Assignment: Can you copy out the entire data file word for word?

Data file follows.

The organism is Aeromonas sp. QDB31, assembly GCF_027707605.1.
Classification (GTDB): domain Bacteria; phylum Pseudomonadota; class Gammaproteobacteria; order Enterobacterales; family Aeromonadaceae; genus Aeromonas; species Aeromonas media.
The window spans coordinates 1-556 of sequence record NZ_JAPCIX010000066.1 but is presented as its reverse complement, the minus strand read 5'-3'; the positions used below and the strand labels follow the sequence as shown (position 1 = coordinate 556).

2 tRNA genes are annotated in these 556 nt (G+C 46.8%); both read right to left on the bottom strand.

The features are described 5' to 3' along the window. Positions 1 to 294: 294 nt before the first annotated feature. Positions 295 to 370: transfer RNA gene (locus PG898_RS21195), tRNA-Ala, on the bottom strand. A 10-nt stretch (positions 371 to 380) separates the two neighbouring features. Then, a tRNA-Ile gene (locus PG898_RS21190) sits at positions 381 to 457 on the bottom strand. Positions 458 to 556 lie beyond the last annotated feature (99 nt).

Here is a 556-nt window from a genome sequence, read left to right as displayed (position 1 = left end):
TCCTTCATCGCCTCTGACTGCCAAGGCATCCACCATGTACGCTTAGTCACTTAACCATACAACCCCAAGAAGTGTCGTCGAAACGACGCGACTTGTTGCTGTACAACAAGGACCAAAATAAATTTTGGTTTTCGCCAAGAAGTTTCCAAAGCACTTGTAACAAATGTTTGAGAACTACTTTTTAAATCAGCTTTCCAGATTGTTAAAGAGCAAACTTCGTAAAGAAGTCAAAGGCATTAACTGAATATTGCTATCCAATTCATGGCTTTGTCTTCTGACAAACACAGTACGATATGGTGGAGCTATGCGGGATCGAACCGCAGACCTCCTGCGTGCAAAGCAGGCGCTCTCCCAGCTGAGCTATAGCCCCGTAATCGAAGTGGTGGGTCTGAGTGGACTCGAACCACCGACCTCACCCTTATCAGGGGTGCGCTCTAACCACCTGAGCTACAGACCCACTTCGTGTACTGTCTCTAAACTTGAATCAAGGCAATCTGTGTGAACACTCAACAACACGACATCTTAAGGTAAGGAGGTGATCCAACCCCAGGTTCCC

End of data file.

The organism is Aeromonas sp. QDB31, assembly GCF_027707605.1.
Classification (GTDB): domain Bacteria; phylum Pseudomonadota; class Gammaproteobacteria; order Enterobacterales; family Aeromonadaceae; genus Aeromonas; species Aeromonas media.
The window spans coordinates 1-556 of sequence record NZ_JAPCIX010000066.1 but is presented as its reverse complement, the minus strand read 5'-3'; the positions used below and the strand labels follow the sequence as shown (position 1 = coordinate 556).

2 tRNA genes are annotated in these 556 nt (G+C 46.8%); both read right to left on the bottom strand.

The features are described 5' to 3' along the window. Positions 1 to 294: 294 nt before the first annotated feature. Positions 295 to 370: transfer RNA gene (locus PG898_RS21195), tRNA-Ala, on the bottom strand. A 10-nt stretch (positions 371 to 380) separates the two neighbouring features. Then, a tRNA-Ile gene (locus PG898_RS21190) sits at positions 381 to 457 on the bottom strand. Positions 458 to 556 lie beyond the last annotated feature (99 nt).

Here is a 556-nt window from a genome sequence, read left to right as displayed (position 1 = left end):
TCCTTCATCGCCTCTGACTGCCAAGGCATCCACCATGTACGCTTAGTCACTTAACCATACAACCCCAAGAAGTGTCGTCGAAACGACGCGACTTGTTGCTGTACAACAAGGACCAAAATAAATTTTGGTTTTCGCCAAGAAGTTTCCAAAGCACTTGTAACAAATGTTTGAGAACTACTTTTTAAATCAGCTTTCCAGATTGTTAAAGAGCAAACTTCGTAAAGAAGTCAAAGGCATTAACTGAATATTGCTATCCAATTCATGGCTTTGTCTTCTGACAAACACAGTACGATATGGTGGAGCTATGCGGGATCGAACCGCAGACCTCCTGCGTGCAAAGCAGGCGCTCTCCCAGCTGAGCTATAGCCCCGTAATCGAAGTGGTGGGTCTGAGTGGACTCGAACCACCGACCTCACCCTTATCAGGGGTGCGCTCTAACCACCTGAGCTACAGACCCACTTCGTGTACTGTCTCTAAACTTGAATCAAGGCAATCTGTGTGAACACTCAACAACACGACATCTTAAGGTAAGGAGGTGATCCAACCCCAGGTTCCC